By Ann Cummins
Houghton Mifflin. 303 pp. $24
The plot of Ann Cummins's first novel, Yellowcake, seems to suggest that we're in for a pretty shrill experience: Native Americans dying from chemical exposure at a shuttered uranium mine. Regardless of your politics, that looks like a beam of white guilt that will irradiate all subtlety. Discovering that Cummins delivers something far more nuanced is just one of many surprises in this rich and touching story.
Yellowcake is the powdery substance produced while milling uranium ore, but it's also a compromise between chocolate and vanilla cake. Both definitions show up in these pages, which suggests something about the novel's ability to span industrial and domestic concerns. Cummins grew up in Shiprock, N.M., where her father was a mill worker, and she demonstrates an intimate familiarity with the labor and the laborers -- Navajo and Anglo -- who toiled away in this dangerous business.
The story opens decades after environmental warnings closed the uranium mine on a Navajo reservation in New Mexico. Ryland Mahoney, who was a manager when the mill shut down, is looking forward to his daughter's marriage in a few weeks, but he's being pulled back into the past. With every breath, the oxygen tank he drags along reminds him of the mining chemicals that may have compromised his lungs. And then there's the arrival of Becky Atcitty, the daughter of a Navajo worker who's dying of cancer. Becky wants him to help a group of ex-employees sue the government for compensation for their medical problems. But joining that crusade would involve admitting that he poisoned his friends and coworkers, that he poisoned himself, that he's dying. Why spoil the wedding festivities with all that, and besides, who's to say what was really responsible? "Maybe it was the uranium exposure. Maybe it was something else, like cigarettes," Ryland thinks. "As far as I'm concerned, half the people creating a stir want compensation for getting old. We're not young. Things go wrong."
There's a showdown set up here, a la "Erin Brockovich," but Cummins never lets that take over the novel. While the workers' protest rumbles away in the background, she's more interested in the small personal dramas among these characters -- conflicts of life and death, love and disappointment, that no court could ever sort out. The central relationship is the long marriage between Ryland and his super-competent wife, who's trying to manage his illness without turning him into a child. There's nothing romantic about dying from lung failure, and Cummins portrays that struggle with clear-eyed realism, but she's also attentive to all the other moments of comedy and romance that keep right on flowing between two people in love.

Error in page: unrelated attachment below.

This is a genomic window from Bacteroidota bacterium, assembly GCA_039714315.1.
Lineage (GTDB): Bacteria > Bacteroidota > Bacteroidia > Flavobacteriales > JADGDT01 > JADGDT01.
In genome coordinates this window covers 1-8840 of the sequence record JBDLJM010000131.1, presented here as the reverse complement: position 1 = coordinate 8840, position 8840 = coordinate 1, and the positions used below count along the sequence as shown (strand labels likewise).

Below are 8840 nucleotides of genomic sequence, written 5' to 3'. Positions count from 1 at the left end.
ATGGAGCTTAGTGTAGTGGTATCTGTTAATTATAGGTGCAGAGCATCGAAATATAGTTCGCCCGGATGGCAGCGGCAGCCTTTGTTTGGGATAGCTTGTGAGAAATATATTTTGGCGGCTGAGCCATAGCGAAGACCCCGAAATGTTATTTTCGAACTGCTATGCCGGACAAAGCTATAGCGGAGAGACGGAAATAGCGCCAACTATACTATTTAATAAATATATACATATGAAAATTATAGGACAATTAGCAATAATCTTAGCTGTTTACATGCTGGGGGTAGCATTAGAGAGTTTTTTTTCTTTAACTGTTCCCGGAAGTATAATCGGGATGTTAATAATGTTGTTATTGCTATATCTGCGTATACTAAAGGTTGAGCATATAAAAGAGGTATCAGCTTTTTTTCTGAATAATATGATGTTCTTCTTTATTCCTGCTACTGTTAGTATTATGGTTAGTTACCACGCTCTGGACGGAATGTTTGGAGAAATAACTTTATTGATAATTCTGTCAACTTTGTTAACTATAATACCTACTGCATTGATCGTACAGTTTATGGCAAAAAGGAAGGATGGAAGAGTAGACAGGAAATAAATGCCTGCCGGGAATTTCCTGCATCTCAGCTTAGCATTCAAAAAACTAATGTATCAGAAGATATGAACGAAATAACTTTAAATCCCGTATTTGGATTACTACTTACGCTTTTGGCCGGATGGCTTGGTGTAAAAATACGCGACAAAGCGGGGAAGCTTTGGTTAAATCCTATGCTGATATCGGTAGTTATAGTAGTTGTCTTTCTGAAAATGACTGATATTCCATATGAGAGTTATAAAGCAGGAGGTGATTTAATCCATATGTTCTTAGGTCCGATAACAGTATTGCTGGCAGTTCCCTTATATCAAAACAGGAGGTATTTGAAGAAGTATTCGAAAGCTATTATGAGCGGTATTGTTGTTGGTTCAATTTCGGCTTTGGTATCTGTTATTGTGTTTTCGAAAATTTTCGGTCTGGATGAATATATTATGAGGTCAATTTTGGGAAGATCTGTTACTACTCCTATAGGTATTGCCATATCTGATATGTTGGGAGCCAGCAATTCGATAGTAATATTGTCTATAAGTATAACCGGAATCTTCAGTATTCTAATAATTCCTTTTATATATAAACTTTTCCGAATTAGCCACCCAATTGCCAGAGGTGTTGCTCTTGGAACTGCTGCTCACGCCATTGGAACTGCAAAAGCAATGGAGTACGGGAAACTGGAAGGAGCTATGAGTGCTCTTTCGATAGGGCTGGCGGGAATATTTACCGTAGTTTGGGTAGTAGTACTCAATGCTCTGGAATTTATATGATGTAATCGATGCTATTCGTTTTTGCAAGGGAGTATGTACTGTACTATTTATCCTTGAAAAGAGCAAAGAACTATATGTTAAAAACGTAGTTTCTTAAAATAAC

And she's particularly sensitive to the quandary of young Navajo men and women who hover in the cloudy atmosphere of assimilation, enjoying the benefits of modern life but still aware of the riches of their parents' traditions. Becky wants to help her dying father, but she's reminded again and again that she can't even speak his language. The medicine men her father consults can't supply the technical records she needs to pursue his case in court, but is it worth violating his faith to confirm her own beliefs? Watching her grandmother pray, "she feels entirely foreign, out of place."
Many likable people move through this novel, but my favorite subplot involves Delmar, the "crossbreed" son of Ryland's best friend. Recently released from prison for stealing cars, Delmar is trying to stay out of trouble, even as he thinks about "what a bummer the straight and narrow is." The humiliation of weekly drug tests and picking up after rich white folks would be enough to test anyone's resolve, but he just might have enough determination and humor to make it. The chapters that show him struggling to stay clean are marvels of insight and sympathy.
Cummins, who teaches creative writing at Northern Arizona University, published a well-received collection of short stories called Red Ant House in 2003. In some ways, Yellowcake is a collection of stories, too, but she's knit them together to reflect the messiness and continuity of real life, a marvelous blending of crises and blessings and a fair share of wondering and worrying. In the end, Cummins rather bravely leaves all her loose ends loose -- none of that Anglo obsession with closure. That could have been frustrating, but here the effect is poignant. It leaves space that you can't help but fill with your own hopes for these tender, resilient people. ·
Ron Charles is a senior editor of Book World.